‘Fearless (Taylor’s Version)’ Echoes Empowerment


Cover for “Fearless (Taylor’s Version).”(Courtesy Beth Garrabrant)

By Heather Graham, Assistant Copy Chief, Arts Writer


When Taylor Swift announced that she would begin re-recording her award-winning catalog of music, there was a lot of mixed emotions from fans and critics alike. The new recordings would allow Swift to reclaim ownership of her first six albums after the master recordings of her Big Machine discography were acquired by industry mogul Scooter Braun. It is not unheard of for musicians to re-record work following a behind-the-scenes dispute with their record label, but there is little precedent for it to be done in such a high-profile manner as this. The significance of this is not lost on Swift’s fans. 

The Songs

“Fearless (Taylor’s Version)” gives fans 26 tracks: all the songs from the original and platinum edition, six previously unreleased tracks “from the vault” and a bonus remix.

For the most part, Swift has gone to extreme lengths to mimic the original country textures of the first “Fearless” — including her country twang. Swift also invited several of the album’s session musicians and guest features to join her on the new recordings. None of the edits are wildly different, but, in typical Swift fashion, still feel like small Easter eggs for die-hard fans.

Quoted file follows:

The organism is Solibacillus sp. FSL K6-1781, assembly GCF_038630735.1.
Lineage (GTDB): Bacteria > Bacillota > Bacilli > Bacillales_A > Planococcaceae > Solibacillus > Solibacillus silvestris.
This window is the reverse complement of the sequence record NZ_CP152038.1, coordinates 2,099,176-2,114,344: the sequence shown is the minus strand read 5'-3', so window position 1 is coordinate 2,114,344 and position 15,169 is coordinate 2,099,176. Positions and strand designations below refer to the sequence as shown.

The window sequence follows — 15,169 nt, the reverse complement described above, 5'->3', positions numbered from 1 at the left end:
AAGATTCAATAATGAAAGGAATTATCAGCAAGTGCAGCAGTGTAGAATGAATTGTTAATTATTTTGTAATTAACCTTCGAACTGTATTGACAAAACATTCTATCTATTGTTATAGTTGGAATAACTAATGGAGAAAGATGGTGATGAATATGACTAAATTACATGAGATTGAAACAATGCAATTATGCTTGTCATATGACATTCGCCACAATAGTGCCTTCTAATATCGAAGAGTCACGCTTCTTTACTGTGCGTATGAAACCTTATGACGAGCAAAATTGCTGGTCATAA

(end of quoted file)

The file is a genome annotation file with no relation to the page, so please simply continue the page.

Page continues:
The near carbon-copy sound is both a good and a bad thing. There are certainly lines that remind the listener just how much Swift has changed from talented country girl to pop superstar as Swift resisted the temptation to alter the song arrangements or lyrics — even the ones that could possibly have used a bit of polishing. Her voice is more mature than at 18, her tone richer, deeper, and more sure of itself. It’s tempting to suggest that the lyrics may take on a different feel or lose the adolescent emotion when coming from an adult Swift, but it instead actually lends to the objective of reclaiming this moment in the songwriter’s life and career. Some songs are more moving when revisited for “(Taylor’s Version),” like “The Best Day,” a song Swift wrote about her mother years before her 2015 cancer diagnosis.

The new songs “from the vault” are enjoyable, though not groundbreaking by any means. They do, however, give listeners a glimpse into Swift’s writing process and the tracks that ended up “on the cutting room floor” for one reason or another. These tracks also provide fans with backstory to some of Swift’s most talked about songs and moments. “Mr. Perfectly Fine,” for example, was released a couple of days before the official release of “(Taylor’s Version),” resulting in a trending Twitter frenzy of speculation and discussion about Swift’s ex-boyfriend Joe Jonas, all fueled by a Swift tweet and a post from Sophie Turner, Jonas’ wife, on her Instagram story, saying “It’s not NOT a bop.” The track is bright, catchy and definitely filled with biting emotion. 

“That’s When” features Keith Urban and adds a nice, twangy country vibe — a throwback to the era when Swift toured as an opening act for Urban, in case the listener was to forget Swift’s roots. 

The Verdict: 4.5/5

“Fearless (Taylor’s Version)” hits in a big way for fans, creating excitement for revisiting old favorites, finding nuances and Easter eggs and getting to know the tracks from that era that were left out of the original pressing. This release, the first of six promised “(Taylor’s Version)” albums, ushers in a moment of empowerment and independence, echoing throughout the music industry that is bound to leave a lasting impression.


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